Samsung and Google released two devices which are both great competitors in today’s very competitive gadget world. They are both tablets. And today we will compare them.
The first aspect we will touch upon is the products’ measurements. While Google’s Nexus 7 is a 198.5mm x 120mm x 10.5mm tablet with a weight of 340g, Samsung’s Galaxy Note measures 262mm x 180mm x 8.9mm and weighs 600g. Even so, the latter has much more pleasant looks. But that’s our point of view, others might disagree with us. The Nexus 7 is cheaper, though, and yet its build quality is solid.
the battle of touchscreens, each of the displays is superb. The one on the Galaxy Note 10.1 is a 10.1″ PLS TFT model. Its resolution is 800 x 1280 pixels. In its case, pixel density is 149PPI. Compared to it, the touchscreen sported by the Nexus 7 is a 7″ LED-backlit IPS LCD one. The amount of pixels is 800 x 1280; 216PPI is its pixel density. The greatest pros here are its excellent sharpness and brightness. Also, the feedback you get from it is great. The touchscreen on the Galaxy Note is equally superb; it distinguishes itself by its image quality and viewing angles.
The processors on each of these two gadgets are different; as are the memory and storage space. The CPU on Samsung’s tablet is a quad-core 1.4GHz with an Exynos 4412 chipset. The graphics processor that comes along is a Mali-400MP. The processor on the Nexus 7 is a quad-core 1.3GHz Nvidia Tegra 3. The GPU is an ULP GeForce. Both of these processors and GPUs deliver such speed that makes the user experience a very good one, no matter what he is doing with the gadgets.
The operating system used by the Galaxy Note 10.1 is Android’s Ice Cream Sandwich. The Nexus 7 runs on the new 4.1 Jelly Bean OS. Which is great strategy from Google, because the 4.0 version is not as good as the latest one. Sure, the TouchWiz user interface may still be among the best out there. However, the 4.1 Jelly Bean operating system is much more evolved. The kind of features it sports are definitely more and better by comparison. And it also boasts new graphics, an upgraded notifications system and so on.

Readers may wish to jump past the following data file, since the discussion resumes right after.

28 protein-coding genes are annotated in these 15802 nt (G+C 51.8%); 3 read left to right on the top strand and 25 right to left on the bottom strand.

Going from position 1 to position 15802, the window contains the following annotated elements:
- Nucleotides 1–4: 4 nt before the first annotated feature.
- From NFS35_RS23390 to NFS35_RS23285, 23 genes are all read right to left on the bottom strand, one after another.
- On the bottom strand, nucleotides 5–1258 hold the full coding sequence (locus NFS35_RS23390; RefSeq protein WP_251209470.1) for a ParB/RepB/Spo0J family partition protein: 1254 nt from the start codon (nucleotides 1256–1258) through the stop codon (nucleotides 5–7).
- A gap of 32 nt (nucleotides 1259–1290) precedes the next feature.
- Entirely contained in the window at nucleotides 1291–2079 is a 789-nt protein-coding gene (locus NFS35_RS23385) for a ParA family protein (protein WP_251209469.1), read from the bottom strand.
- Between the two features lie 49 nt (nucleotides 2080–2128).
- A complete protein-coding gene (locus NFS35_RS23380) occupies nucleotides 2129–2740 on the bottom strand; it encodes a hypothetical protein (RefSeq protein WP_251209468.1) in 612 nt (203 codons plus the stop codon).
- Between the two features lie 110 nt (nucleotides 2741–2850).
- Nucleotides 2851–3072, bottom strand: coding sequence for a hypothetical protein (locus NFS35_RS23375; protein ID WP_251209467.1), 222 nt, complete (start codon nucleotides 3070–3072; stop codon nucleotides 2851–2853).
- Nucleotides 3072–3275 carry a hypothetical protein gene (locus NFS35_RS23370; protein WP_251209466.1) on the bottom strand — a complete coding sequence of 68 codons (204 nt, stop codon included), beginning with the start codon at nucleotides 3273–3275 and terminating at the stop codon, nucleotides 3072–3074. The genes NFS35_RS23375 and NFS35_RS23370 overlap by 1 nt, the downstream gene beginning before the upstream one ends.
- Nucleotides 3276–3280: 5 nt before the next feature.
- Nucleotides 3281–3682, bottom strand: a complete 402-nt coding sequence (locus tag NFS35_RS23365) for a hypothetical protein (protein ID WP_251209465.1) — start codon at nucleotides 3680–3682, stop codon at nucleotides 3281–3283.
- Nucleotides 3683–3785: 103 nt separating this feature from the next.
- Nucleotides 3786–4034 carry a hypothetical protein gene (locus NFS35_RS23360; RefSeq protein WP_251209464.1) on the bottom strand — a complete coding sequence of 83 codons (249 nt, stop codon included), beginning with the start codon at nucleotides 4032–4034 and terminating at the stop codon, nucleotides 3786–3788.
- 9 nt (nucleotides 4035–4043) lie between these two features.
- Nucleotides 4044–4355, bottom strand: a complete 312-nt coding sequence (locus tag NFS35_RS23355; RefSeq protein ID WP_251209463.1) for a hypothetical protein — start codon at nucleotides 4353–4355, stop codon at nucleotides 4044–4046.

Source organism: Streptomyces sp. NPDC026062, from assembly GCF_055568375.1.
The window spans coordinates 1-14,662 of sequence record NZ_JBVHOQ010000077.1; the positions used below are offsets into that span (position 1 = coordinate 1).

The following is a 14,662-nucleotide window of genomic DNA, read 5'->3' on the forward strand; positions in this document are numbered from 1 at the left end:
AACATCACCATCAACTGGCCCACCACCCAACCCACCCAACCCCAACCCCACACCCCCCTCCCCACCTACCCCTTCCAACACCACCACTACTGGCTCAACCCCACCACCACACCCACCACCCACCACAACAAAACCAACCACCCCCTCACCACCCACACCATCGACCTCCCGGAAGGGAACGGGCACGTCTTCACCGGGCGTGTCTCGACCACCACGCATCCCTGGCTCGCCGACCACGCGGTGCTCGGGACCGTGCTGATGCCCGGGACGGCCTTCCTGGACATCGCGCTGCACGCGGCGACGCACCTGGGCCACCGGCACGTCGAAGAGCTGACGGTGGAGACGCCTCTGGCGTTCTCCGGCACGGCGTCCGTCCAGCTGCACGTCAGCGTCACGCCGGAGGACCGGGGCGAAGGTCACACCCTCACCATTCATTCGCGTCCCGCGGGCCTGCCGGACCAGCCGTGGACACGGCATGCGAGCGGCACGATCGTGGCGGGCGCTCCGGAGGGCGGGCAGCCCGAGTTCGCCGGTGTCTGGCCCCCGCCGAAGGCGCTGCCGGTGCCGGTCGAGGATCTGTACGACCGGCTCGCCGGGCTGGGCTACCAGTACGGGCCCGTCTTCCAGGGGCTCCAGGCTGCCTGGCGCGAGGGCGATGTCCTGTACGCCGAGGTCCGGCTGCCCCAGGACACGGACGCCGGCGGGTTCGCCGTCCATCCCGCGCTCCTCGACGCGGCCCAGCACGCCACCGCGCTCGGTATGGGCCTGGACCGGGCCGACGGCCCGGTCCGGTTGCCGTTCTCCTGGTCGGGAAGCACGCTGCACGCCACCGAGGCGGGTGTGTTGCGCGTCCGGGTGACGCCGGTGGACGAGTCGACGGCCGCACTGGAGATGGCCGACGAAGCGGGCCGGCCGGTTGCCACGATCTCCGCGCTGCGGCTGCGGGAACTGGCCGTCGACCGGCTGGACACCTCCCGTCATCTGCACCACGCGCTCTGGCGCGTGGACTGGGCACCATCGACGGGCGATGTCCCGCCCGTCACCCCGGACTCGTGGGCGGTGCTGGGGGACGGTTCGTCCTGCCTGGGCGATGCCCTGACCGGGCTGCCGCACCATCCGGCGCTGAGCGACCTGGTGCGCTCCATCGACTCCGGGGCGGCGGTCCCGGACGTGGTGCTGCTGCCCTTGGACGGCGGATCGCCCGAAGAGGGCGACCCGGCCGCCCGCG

Memory and storage
Memory on the Note 10.1 and the one on the Nexus 7 differ from one another. For instance, the total of RAM on the Galaxy Note 10.1 is 2GB. The manufacturer said that this tablet is going to feature models with 16, 32 and 64GB in the near future. Samsung also announced that the device will come with ways to expand the default memory via a microSD slot. The Nexus 7 is a tablet that ships with 1GB of RAM. Storage space is 8 and 16GB. If we compare it to the Galaxy Note 10.1, we will notice that there is no microSD card to expand the existing memory. And that’s a bummer either way you look at it.
Every gadget that respects itself has to come with cameras. These days the more cams, the better. Which is what Samsung know. And that’s why they put one 1.9MP one to make videocalls and a second 5MP one with 1080p video capture, LED flash and other offerings. Tests showed that both these cameras are great. The Nexus 7, on the other hand, did not follow the fashion: there is only one cam on it. A 1.2MP, to be more precise. You can only use it if you want to do a video call. But even if there is only one camera, it is not at all bad performance-wise. But it doesn’t compare to the Samsung ones.
Comparing two of the most highly viewed tablets these days is tricky. They are, after all, two different models with certain things in mind for the consumer. If you want a tablet that does not cost much (compared to the pricey Galaxy Note 10.1 one), then you should consider Google’s $323.91 Nexus 7. Because, besides being affordable, is capable of more than good performance. However, if you have enough money and you wish for a tablet model which has it all, then Samsung’s Galaxy Note 10.1 is the way to go. Apart from looking extra swell, it has many features that you will enjoy and a performance to boot. But still, you will have to be very careful at the sky high price tag on this one: $500-$550.
My name is Mark, I am a new chief editor of this blog, freelance writer, entrepreneur, and simply a technology lover. Currently a proud owner of a Google Pixel 4a.